I was able to try four of the DD2 karts on offer. The South African PCR representative admitted the engine behaved like two bearings and they would be making some chassis updates next year. Nevertheless his kart was quickest of the weekend in the DD2 final with second from the back. All the karts are pure ICC 125 gearbox at the front end, with four wheel braking. I found the PCR had excellent brakes. They all had to consider the weight distribution being further back and the Kombikart boss revealed that their chassis was longer, at 106cms wheelbase, to compensate. His kart won the final. A lot of thought had clearly gone into this Kombikart design. For instance they had dispensed with the usual clamps for engine mounting, fearing they would be too vulnerable on the kerbs, and instead bolted the engine to a sliding tube, with a fine adjustment to line up the rear axle before doing up the locking system. In fact with an Intrepid third and a Gillard fourth the top four all came home on different makes of karts. The Kombikart on test had fairly worn tyres, and it wasn’t really fair to do a comparison with the others on new or almost new tyres. I also drove the MS Kart and the Intrepid and found the latter very much suiting my style. The brakes were fantastic and the grip was good and progressive meaning I was able set a time only two or three seconds off the pace on the 1350 metre track. Up into second gear coming through the pits bend onto the long main straight and down to first again whilst braking for the tightening right hand hairpin but back to second out of the following left hander. Then down to first for the hairpin before the back straight, up to second for that and back to first for the chicane, holding that all through the complex until the short chute heading back to the club house. First again for the right-hander along the front of the club house then into second again makes for a much less frenetic experience than an ICC kart with its six gears. Yet the kart gave much the same feeling as an ICC without the pain if the driver is insufficiently fit. Rotax say they are aiming this class at young or not so young professionals such as doctors or lawyers. Wesleigh Orr, who won both the Max and DD2 championships, says it depends on the track which class he prefers. He has also raced ICC and will concentrate on that next year.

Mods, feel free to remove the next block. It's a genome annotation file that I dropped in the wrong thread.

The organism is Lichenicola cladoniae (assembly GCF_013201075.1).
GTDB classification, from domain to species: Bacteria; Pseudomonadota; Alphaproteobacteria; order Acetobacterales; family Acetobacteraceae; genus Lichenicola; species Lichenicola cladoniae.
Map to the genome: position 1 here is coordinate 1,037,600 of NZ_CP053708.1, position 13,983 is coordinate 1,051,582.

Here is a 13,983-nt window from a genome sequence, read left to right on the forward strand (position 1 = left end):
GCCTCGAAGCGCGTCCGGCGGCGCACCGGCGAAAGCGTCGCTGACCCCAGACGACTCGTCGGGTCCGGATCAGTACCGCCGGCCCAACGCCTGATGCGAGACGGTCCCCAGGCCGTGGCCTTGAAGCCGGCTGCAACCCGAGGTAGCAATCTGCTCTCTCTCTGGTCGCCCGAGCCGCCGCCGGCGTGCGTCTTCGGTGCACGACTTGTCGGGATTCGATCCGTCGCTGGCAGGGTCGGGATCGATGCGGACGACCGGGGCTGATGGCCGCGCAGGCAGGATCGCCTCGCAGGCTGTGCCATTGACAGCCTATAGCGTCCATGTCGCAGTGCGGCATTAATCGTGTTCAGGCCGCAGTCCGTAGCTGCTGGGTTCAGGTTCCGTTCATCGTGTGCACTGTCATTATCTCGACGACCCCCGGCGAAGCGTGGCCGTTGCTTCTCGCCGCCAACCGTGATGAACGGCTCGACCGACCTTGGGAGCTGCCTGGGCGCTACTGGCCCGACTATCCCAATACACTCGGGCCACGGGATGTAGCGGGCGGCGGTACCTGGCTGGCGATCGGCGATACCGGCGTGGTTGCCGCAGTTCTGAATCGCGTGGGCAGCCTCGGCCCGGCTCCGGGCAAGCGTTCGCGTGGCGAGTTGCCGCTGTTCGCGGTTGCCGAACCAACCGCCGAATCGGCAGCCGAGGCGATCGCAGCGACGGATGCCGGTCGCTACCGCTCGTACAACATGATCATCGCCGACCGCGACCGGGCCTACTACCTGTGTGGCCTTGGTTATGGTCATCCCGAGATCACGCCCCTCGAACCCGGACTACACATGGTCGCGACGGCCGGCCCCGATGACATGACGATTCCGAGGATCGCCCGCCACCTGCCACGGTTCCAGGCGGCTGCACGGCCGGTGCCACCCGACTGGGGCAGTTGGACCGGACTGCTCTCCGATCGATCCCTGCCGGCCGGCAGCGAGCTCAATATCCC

Will the class take off in the U.K.? The cost is not far off that of an ICC outfit, and significantly more than a Max outfit. But the maintenance needed on the DD2 would be much less than either of these others. And it gives a highly enjoyable driving experience. The karts would either have to tag on to the back of an ICC grid, where they would probably be two or three seconds a lap slower, or have their own race if numerically strong. I’d guess a championship with good promotion, lots of on-track manufacturer and chassis importer support and a decent prize might get enough interest but the cry will always be there are too many classes already. Time will tell.
Rotax see their championship as being the Olympics of Karting. We are coming up to the sixth running of the International World Finals, in Portugal this year, with forty-three nations participating. Others have copied the concept, and it could even be said the CIK are taking it all on board with the TAG concept for the international classes. Where Rotax lead, others follow.